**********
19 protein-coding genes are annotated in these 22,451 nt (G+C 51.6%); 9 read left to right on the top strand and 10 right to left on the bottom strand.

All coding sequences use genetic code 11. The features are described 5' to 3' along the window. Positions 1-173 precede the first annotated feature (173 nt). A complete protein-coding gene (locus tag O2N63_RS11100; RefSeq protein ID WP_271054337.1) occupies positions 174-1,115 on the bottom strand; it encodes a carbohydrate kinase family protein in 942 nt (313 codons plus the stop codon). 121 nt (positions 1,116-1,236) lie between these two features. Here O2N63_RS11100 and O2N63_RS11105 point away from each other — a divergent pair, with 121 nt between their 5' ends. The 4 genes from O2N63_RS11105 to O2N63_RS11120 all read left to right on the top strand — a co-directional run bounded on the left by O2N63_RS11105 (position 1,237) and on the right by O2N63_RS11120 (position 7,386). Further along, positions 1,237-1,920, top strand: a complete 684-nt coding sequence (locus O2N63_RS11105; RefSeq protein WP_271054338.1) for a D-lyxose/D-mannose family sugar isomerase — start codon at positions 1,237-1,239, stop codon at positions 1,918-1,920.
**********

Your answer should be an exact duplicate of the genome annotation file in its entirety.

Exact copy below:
19 protein-coding genes are annotated in these 22,451 nt (G+C 51.6%); 9 read left to right on the top strand and 10 right to left on the bottom strand.

All coding sequences use genetic code 11. The features are described 5' to 3' along the window. Positions 1-173 precede the first annotated feature (173 nt). A complete protein-coding gene (locus tag O2N63_RS11100; RefSeq protein ID WP_271054337.1) occupies positions 174-1,115 on the bottom strand; it encodes a carbohydrate kinase family protein in 942 nt (313 codons plus the stop codon). 121 nt (positions 1,116-1,236) lie between these two features. Here O2N63_RS11100 and O2N63_RS11105 point away from each other — a divergent pair, with 121 nt between their 5' ends. The 4 genes from O2N63_RS11105 to O2N63_RS11120 all read left to right on the top strand — a co-directional run bounded on the left by O2N63_RS11105 (position 1,237) and on the right by O2N63_RS11120 (position 7,386). Further along, positions 1,237-1,920, top strand: a complete 684-nt coding sequence (locus O2N63_RS11105; RefSeq protein WP_271054338.1) for a D-lyxose/D-mannose family sugar isomerase — start codon at positions 1,237-1,239, stop codon at positions 1,918-1,920.